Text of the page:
This is also reflected on the general government debt statistics which illustrate the fact that non-residents holdings of securities have been extremely steady during the last few months and are much lower than 2011 figures.

The BdE released its balance sheet data for December yesterday. There’s a significant drop in Target2 liabilities to €352.4bn (from €376.3bn in November). Overall, since a peak of €428.62bn in August, liabilities have dropped by €76.22bn, reversing private capital flows (mainly driven by the ‘Draghi-OMT effect’). As a result, Spanish banks managed to create a large deposit facility buffer of €44.2bn (from €24bn in November) and also to reduce their recourse to regular refinancing operations by €7.6bn to a total of €357.3bn. Banknotes and deposits of general government were somewhat lower during this month.

Spanish banks don’t seem to regard the current situation as perfectly stable, something evident from the fact that they increased their deposit facility holdings substantially even though excess reserves pay zero interest (and did not opt to pay down more of their borrowing from BdE). This indicates fear of a possible price shock on their main collateral (government bonds) which would increase their margins with BdE and risk current private capital inflows. Nevertheless, the fact that private financial flows have clearly reversed and the current account deficit has been closing and is now less than -€1bn/month makes the Spanish economy a rather ‘closed’ one. Lower money market and deposit rates as well as the large deposit facility buffer will be supportive of government debt auctions in the near future (although it is possible that the Spanish government might take the route taken during the first months of 2012 when the LTRO effect allowed it to auction off more funds than immediately required and increase its deposits at Bde – something that would lower the Spanish banks safety liquidity buffer).

BdE published the balance of payments for September 2012 (and 2012Q3). Developments are quite positive. Regarding the current account:

Spain current account sep 2012

 

The goods balance is now firmly below the -€3bn/month threshold. Compared to -€31bn in the Jan – Sep 2011 period, the balance was -€22,13bn. It’s quite positive that most of the improvement is attributed to larger goods exports (+€5.7bn to €170.52bn) than lower imports (-€3.2bn to €192.65bn). The balance in services was also improved by €3.45bn. Total goods and services balance is now +8.17bn compared to -4.15bn a year ago.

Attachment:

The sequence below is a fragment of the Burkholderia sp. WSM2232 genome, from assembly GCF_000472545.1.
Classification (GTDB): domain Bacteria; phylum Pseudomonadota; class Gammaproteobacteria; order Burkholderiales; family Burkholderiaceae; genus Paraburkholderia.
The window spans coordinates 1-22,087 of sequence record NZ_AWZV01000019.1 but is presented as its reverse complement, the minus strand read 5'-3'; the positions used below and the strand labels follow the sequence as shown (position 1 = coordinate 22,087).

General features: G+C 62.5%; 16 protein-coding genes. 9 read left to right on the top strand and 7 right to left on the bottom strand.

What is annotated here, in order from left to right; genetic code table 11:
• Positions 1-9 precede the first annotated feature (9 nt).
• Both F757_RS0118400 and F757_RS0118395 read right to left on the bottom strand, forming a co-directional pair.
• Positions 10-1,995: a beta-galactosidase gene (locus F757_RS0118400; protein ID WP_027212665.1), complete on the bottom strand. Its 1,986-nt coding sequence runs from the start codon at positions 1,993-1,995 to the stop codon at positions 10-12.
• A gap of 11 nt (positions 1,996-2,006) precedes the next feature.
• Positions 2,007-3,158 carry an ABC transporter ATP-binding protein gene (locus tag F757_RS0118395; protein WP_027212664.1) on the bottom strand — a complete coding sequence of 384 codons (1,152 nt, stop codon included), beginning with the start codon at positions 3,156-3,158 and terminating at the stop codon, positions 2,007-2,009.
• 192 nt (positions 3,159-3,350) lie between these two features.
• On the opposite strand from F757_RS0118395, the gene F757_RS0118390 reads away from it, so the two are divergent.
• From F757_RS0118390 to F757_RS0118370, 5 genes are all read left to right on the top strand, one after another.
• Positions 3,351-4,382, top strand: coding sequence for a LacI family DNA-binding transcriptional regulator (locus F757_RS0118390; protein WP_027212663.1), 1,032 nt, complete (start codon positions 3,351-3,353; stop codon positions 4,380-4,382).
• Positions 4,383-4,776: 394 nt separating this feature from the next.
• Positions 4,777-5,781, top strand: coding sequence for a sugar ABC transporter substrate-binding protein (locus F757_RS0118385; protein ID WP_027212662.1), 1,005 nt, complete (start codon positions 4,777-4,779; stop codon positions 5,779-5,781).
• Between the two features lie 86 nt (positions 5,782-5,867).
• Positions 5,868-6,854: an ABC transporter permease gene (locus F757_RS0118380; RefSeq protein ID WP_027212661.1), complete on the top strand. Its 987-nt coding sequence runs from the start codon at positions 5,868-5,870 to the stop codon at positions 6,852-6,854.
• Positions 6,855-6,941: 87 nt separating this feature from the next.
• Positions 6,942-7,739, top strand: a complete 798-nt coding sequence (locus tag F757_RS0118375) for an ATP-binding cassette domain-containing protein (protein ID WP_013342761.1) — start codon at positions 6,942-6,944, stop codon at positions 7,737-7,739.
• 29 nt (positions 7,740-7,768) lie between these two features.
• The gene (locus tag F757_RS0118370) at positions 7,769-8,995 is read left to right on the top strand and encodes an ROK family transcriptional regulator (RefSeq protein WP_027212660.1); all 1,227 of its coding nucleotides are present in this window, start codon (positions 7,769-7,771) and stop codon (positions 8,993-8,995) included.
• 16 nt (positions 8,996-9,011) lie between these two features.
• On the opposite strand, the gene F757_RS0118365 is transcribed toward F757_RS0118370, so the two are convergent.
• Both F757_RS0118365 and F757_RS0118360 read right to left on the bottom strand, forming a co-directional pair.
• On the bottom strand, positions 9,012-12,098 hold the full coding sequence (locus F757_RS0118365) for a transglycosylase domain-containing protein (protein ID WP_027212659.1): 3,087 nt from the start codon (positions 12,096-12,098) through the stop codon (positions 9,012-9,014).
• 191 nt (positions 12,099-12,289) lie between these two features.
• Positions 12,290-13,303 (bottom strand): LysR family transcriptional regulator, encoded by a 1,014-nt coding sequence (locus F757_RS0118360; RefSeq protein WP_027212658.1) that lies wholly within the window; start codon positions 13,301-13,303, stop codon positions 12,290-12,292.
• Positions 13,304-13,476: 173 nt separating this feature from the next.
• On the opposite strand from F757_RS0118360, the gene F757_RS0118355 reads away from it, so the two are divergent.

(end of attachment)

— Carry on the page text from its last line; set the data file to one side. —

A very large improvement came from the income balance which registered at -€16.61bn, down €2.7bn from last year. After growing to more than -€3.1bn during July, the balance dropped below -€1bn during August and September most probably driven by the ‘ECB effect’.

Current transfers were -€8.07bn compared to -€6.84bn in J-S 2011 and the capital account was €3.92bn after €4.17bn a year ago. Overall, the current+capital account deficit is now mainly driven by the income deficit.

Spain financial account sep 2012

 

The financial account was also quite positive during September. Portfolio investment turned strongly positive during September (+€9.75bn after a +€2.34bn in August and -€10.82bn in July), a strong display of ECB ‘powers of persuasion’. Large inflows were registered in the general government category while ‘other sectors’ also had a positive balance after a long time (+€3.34bn after -€2.78bn in August) and MFI outflows continued dropping with September reading below -€2bn.

The largest change was in the other investment balance where investment on MFIs went from -€21.52bn during August to €4.93bn in September, marking the return of Spanish banks in the Euro interbank market.

External adjustment is definitely making progress in the case of Spain (with exports showing healthy increase) while ECB actions allowed for a complete U-turn on capital outflows. How long the ECB effect will last is an open question.

The Bde released its economic bulletin for November 2012. A few data sets that are of interest are the following (I will try not to duplicate previous comments which were made based on data of the September Economic Bulletin):

 

The investment outlook is one of definite deterioration both in construction and equipment, especially since 2011Q3. Domestic demand is dropping 3-4%, something which is reflected in demand for imported goods and services. Exports are showing positive rates of growth but reflect the Euro wide recession since the double digit rates of 2010 are now closer to 3%. This is also quite evident in export (by region) data: